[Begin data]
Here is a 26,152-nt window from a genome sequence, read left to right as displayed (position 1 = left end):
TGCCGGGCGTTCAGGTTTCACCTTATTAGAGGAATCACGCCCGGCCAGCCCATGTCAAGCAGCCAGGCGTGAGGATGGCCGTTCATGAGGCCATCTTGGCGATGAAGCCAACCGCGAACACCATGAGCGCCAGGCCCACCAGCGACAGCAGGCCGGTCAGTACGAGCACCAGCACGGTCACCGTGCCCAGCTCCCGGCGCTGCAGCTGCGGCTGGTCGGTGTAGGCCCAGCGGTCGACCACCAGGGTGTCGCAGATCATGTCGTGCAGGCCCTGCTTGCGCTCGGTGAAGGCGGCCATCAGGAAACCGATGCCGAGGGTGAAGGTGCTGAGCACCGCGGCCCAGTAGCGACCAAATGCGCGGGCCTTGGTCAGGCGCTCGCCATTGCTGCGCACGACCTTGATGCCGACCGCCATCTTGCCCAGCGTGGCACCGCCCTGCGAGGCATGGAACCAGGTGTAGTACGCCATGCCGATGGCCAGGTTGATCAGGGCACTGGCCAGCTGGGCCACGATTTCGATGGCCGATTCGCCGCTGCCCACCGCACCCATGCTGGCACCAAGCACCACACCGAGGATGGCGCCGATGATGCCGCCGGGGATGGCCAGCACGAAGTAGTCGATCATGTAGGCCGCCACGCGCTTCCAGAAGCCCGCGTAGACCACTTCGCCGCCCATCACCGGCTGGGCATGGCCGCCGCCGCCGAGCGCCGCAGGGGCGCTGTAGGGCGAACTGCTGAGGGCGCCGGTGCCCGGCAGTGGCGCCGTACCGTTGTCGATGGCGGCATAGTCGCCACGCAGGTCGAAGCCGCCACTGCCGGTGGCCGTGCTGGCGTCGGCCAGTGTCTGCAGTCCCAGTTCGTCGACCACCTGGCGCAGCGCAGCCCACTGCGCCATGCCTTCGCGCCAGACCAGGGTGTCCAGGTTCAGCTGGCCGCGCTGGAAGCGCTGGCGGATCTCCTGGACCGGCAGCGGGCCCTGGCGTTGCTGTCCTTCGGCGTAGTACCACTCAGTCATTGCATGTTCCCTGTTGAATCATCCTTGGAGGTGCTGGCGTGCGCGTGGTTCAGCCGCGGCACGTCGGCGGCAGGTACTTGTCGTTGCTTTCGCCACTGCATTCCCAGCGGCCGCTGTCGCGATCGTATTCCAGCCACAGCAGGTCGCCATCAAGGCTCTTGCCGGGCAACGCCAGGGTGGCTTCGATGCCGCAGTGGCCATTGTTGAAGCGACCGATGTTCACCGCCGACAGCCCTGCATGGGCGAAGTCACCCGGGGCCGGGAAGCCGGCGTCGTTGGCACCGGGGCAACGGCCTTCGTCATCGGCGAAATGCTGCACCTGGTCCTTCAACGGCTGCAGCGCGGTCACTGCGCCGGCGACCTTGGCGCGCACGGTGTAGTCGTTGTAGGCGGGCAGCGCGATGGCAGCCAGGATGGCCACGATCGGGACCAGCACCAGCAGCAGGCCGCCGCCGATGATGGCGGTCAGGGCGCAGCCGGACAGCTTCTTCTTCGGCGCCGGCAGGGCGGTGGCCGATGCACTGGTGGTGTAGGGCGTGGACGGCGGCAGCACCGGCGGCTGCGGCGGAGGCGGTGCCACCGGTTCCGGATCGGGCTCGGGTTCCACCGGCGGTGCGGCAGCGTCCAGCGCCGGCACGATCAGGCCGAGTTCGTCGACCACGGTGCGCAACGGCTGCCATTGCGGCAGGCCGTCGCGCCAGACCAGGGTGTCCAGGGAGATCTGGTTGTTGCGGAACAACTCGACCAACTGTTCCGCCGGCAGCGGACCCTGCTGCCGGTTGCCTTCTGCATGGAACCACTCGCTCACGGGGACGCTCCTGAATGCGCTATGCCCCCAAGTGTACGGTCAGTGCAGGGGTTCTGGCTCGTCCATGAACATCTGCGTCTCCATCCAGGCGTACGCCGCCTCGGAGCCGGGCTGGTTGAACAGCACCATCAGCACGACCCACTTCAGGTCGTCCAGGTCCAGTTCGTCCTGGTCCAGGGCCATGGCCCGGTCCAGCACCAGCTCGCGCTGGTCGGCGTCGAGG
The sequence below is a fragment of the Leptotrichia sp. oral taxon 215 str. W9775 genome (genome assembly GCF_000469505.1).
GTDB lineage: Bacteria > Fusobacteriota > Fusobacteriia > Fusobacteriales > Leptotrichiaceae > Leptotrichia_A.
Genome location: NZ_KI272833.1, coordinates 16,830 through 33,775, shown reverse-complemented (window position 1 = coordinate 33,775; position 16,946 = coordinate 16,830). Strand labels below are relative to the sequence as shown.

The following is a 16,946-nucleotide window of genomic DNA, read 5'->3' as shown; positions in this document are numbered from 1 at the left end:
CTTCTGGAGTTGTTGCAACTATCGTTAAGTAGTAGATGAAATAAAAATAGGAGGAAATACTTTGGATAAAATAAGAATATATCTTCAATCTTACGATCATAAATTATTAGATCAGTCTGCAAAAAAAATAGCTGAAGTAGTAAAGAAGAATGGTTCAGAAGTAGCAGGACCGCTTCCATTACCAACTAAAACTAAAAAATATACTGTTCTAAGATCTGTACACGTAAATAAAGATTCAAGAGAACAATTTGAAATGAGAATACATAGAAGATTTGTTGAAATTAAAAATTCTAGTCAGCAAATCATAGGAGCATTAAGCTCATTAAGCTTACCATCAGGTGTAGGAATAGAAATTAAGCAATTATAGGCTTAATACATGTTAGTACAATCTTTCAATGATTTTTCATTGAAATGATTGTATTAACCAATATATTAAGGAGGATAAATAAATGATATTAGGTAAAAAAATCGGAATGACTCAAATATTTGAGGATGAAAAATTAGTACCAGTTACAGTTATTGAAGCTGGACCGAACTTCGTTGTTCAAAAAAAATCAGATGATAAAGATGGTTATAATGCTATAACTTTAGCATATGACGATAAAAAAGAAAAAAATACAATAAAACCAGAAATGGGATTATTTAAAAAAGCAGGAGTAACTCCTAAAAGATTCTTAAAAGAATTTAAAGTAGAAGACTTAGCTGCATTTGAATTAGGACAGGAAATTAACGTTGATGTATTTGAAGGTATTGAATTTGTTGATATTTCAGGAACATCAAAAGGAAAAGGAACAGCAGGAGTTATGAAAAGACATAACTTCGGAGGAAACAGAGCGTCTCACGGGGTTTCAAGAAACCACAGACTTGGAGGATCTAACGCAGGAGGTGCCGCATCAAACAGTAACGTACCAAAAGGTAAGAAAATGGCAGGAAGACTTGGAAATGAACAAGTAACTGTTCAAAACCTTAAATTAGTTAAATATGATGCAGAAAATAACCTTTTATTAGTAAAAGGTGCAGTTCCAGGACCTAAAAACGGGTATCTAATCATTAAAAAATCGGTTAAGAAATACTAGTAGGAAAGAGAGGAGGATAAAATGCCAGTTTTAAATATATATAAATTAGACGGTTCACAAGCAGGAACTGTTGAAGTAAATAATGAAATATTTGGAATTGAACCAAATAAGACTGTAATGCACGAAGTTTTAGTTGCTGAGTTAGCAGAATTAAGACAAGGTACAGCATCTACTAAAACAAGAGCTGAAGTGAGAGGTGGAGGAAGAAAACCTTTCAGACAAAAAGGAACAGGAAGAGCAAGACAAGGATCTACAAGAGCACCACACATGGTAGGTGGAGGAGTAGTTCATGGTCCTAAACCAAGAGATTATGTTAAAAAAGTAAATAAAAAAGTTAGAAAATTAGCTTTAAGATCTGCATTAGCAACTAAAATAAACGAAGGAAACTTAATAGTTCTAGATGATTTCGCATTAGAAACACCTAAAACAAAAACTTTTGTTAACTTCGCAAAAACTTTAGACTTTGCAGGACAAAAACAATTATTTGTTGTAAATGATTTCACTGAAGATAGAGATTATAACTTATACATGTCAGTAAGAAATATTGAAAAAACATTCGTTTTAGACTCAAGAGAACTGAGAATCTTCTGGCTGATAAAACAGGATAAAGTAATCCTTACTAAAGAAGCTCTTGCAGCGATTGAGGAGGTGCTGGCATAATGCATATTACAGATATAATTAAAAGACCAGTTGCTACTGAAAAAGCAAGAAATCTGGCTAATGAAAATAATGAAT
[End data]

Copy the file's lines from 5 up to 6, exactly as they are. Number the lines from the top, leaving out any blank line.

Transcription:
Genome location: NZ_KI272833.1, coordinates 16,830 through 33,775, shown reverse-complemented (window position 1 = coordinate 33,775; position 16,946 = coordinate 16,830). Strand labels below are relative to the sequence as shown.

The following is a 16,946-nucleotide window of genomic DNA, read 5'->3' as shown; positions in this document are numbered from 1 at the left end: